Tuesday, April 28, 2015

Comfort in the Writing Center: Why I Never Went

I'm a pretty happy guy. When I'm sitting at the desk in the Writing Center, I smile at people who walk by. Basically, I look like this:

Though, unlike the bow-tied Dwight Schrute, I keep it casual.

Some people smile back, and some are too focused on their destination to notice the smiling weirdo. But every now and then, a passerby will look up, see me smiling, and turn away quickly.

I'm not a stranger to people avoiding me, but usually it's because they're just embarrassed to be my friend. Plenty of people avoided being seen with me from around December through February because I was the only person on campus still wearing flip flops every day. However, these students turning away and avoiding eye contact is a bit different. They can't even see my flip flops. These are students who don't want to be pulled into the Writing Center. I remember being that person.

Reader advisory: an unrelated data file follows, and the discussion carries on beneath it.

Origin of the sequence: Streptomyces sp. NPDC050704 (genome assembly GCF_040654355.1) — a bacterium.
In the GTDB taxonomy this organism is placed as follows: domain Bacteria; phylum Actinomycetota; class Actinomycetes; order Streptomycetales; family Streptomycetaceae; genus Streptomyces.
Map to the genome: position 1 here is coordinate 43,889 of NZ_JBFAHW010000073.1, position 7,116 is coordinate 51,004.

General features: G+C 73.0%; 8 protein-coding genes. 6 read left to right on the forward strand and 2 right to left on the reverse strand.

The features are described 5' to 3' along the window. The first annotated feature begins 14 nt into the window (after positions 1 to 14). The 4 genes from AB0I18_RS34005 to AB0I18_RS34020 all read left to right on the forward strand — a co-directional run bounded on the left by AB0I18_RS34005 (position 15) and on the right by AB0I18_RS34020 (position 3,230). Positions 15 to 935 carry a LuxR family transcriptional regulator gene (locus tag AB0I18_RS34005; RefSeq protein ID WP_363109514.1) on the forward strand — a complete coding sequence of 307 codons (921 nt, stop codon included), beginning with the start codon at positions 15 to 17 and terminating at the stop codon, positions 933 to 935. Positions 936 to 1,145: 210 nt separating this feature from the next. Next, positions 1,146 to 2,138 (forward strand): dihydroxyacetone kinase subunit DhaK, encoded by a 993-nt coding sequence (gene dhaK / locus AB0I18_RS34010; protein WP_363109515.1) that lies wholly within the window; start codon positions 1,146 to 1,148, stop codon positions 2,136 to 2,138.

When I was an undergrad here at EIU, I would walk by the writing center on my way to class each day. Every now and then, I'd look in to see what was going on, but I made sure to avoid eye contact with whoever was sitting at the desk.

I feared that they would pull me in. I thought that their eyes were insisting, that they were telling me I couldn't write. Theirs were eyes that said, "Look at the English major who needs help writing his papers!"

Even if they didn't think this way, I was sure that my peers would talk about me going to the writing center. I knew they'd doubt my ability to write the right words, punctuate my own sentences, and come up with my own ideas. I mean, if I couldn't write, why I was an English major in the first place?

I don't know if that's what all averting eyes are afraid of, but I can and will admit that mine were. I wanted to prove to everyone--not that anyone cared--that I could write my own papers. I didn't need help.

But I did. I've looked back at many of my undergrad papers. Trust me, I could have--and should have--used the help.